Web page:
Outside Investors Try to Tip the Scales of Justice With Poker Chips
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Litigation is a calculated gamble – you place your bets, you take your cards, and you try to play the best hand you can. But what happens when an uninvolved bystander decides to back one of the players, putting a big pile of brightly colored chips right in front of them?
That’s literally what happened in one high-profile international case involving Chevron and alleged pollution to the Ecuadorian jungle; and it is indicative of a new financing jackpot that needs to stop, according to speakers at the U.S. Chamber Institute for Legal Reform's (ILR) 13th annual summit on October 24.
With third-party litigation financing, the practice in which outside investors purchasing a stake in the outcome of litigation, litigants end up spending more time and money in court trying to maximize the investor's return on investment instead of seeking justice.
In the Chevron case, Russell DeLeon, the British founder of an online poker firm, invested $1.6 million with lawyers suing Chevron in exchange for as much as 6% of the anticipated fee, which would be 25%-30% of any settlement. “What could be a better argument against this notion than litigation in U.S. courts being funded by a poker magnate in London?” said Bob Weber, IBM’s senior vice president for legal and regulatory affairs and general counsel.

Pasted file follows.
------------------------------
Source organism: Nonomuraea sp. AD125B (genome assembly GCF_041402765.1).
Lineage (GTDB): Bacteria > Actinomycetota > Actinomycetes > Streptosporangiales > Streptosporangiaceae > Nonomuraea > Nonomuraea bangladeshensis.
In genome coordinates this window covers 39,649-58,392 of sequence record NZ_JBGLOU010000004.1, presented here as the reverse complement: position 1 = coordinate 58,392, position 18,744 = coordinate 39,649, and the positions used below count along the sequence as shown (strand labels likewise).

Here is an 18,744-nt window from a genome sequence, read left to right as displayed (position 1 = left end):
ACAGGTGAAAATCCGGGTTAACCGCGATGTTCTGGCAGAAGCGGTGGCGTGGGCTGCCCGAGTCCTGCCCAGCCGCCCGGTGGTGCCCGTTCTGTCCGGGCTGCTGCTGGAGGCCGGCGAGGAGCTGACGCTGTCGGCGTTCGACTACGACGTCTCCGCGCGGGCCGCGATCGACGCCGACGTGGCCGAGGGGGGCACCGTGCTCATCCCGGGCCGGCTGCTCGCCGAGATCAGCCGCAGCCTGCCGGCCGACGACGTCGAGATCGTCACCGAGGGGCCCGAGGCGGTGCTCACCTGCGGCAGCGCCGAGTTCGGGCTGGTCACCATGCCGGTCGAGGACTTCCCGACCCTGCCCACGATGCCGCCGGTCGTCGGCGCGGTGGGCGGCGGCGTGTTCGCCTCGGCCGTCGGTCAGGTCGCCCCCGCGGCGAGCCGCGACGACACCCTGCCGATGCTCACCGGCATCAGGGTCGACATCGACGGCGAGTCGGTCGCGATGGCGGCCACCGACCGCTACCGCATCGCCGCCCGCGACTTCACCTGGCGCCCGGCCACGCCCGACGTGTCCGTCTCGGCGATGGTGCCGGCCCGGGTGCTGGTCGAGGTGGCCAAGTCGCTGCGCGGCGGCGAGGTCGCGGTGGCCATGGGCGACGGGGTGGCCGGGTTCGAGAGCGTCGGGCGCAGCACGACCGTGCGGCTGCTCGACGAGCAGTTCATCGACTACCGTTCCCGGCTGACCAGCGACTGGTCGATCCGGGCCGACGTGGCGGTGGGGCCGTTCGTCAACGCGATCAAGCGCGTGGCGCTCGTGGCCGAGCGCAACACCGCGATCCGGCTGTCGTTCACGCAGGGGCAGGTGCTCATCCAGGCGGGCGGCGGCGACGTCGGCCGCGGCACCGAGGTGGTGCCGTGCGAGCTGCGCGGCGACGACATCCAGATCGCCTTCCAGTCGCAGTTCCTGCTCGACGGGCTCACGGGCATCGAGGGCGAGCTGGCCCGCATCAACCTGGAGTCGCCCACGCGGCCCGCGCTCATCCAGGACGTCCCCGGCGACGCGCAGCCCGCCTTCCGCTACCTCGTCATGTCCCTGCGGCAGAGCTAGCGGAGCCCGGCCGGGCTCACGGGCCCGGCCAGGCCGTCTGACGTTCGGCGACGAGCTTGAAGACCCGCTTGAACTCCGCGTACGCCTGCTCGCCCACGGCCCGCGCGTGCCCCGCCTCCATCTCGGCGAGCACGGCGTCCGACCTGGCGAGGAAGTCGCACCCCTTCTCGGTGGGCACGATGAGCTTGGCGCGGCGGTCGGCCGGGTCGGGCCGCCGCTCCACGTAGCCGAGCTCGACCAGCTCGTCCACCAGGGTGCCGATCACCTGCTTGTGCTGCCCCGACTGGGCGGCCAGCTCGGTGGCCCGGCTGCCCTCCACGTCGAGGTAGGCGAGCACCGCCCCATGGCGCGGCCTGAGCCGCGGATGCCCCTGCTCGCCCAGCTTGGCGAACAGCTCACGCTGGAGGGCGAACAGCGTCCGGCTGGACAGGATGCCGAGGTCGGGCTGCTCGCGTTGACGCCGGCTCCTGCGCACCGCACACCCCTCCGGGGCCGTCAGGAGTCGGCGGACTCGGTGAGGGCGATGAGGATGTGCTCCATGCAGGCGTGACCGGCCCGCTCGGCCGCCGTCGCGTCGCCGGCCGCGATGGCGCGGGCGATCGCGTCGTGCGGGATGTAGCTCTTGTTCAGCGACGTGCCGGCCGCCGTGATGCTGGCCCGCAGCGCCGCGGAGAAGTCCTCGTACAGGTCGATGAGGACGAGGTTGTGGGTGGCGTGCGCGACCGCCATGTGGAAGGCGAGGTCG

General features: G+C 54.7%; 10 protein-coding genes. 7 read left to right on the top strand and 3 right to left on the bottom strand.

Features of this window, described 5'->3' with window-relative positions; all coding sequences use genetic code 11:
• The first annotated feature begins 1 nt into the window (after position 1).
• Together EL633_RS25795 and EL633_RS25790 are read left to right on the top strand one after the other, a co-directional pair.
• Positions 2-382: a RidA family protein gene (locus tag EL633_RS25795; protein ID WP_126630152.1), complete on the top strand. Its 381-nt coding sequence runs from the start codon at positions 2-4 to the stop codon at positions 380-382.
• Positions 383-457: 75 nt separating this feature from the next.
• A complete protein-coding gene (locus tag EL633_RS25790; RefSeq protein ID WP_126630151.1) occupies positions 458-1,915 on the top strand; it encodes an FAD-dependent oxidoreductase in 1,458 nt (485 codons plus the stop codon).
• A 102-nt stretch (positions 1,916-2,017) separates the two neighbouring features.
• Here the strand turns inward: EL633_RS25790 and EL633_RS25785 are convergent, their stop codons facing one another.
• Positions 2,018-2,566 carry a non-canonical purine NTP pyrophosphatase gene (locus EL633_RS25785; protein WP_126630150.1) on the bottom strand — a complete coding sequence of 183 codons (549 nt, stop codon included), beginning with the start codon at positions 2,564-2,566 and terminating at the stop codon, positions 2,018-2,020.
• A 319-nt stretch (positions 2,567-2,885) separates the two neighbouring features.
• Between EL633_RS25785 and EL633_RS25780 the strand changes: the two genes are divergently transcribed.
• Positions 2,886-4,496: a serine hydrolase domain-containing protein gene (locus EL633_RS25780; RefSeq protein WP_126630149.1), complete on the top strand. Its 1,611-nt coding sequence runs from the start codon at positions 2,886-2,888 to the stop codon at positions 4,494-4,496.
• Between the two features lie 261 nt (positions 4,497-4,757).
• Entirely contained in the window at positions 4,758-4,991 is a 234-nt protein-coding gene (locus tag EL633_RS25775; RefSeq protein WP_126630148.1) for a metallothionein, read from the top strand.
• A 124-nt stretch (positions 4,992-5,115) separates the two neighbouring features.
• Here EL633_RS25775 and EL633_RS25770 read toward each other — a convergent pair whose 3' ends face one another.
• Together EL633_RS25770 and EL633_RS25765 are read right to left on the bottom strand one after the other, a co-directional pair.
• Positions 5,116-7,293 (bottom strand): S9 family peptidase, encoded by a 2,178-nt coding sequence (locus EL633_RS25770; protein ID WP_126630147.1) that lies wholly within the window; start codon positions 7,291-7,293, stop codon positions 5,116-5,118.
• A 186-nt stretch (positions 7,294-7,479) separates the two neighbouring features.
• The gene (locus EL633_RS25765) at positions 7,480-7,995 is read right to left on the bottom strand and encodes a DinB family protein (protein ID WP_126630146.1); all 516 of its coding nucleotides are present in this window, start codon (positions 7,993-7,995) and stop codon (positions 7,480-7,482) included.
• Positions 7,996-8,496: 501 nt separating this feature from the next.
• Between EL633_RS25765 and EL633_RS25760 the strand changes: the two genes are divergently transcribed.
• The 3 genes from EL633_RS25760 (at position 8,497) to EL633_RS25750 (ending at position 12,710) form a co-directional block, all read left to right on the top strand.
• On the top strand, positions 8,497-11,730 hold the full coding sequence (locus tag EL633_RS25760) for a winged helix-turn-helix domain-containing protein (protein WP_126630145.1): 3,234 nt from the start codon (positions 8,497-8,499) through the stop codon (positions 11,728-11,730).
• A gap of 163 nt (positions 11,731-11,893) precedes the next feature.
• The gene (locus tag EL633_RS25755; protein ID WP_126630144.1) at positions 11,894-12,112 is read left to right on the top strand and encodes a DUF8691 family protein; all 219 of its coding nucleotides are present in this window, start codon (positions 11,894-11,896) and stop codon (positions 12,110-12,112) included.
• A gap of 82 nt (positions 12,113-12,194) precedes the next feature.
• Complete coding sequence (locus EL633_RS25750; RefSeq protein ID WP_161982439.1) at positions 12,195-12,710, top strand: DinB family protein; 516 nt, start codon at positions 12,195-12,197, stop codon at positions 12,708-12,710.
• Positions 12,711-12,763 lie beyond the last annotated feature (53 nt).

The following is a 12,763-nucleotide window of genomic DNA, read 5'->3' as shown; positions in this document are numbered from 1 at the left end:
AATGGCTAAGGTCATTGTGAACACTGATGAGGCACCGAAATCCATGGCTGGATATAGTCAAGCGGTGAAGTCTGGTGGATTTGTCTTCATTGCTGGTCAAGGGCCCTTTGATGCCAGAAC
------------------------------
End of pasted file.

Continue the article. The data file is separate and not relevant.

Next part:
The practice is growing and isn’t likely to go away soon, said Daniel Fisher, senior editor at Forbes. “In theory, it’s a great investment class – the returns are spectacular,” he said. Fisher recently profiled the head of one of the investment firms at the center of this type of funding, Juridica, a London-listed firm with approximately $157 million invested in 23 cases, and claims an internal rate of return on completed investments of 85%.
The speakers discussed several legal and ethical problems with third-party litigation financing, including the fact that it may compromise the relationship between the plaintiffs and their attorneys and the disclosure of privileged company information to the financing company. “There’s absolutely no question in my mind, when you have a third-party funder investing, cases that are on their death bed, barely surviving, tend to last longer in the system,” Weber said.
ILR has released a white paper titled Stopping the Sale on Lawsuits: A Proposal to Regulate Third-Party Investments in Litigation which calls for legislation that appoints a federal agency to regulate third-party investments in litigation – an agency empowered to make rules and regulations in pursuit of its mandate and to enforce any laws, rules, or regulations governing this type of financing.
No one, not even a poker magnate, should be able to treat the U.S. court systems like an ATM.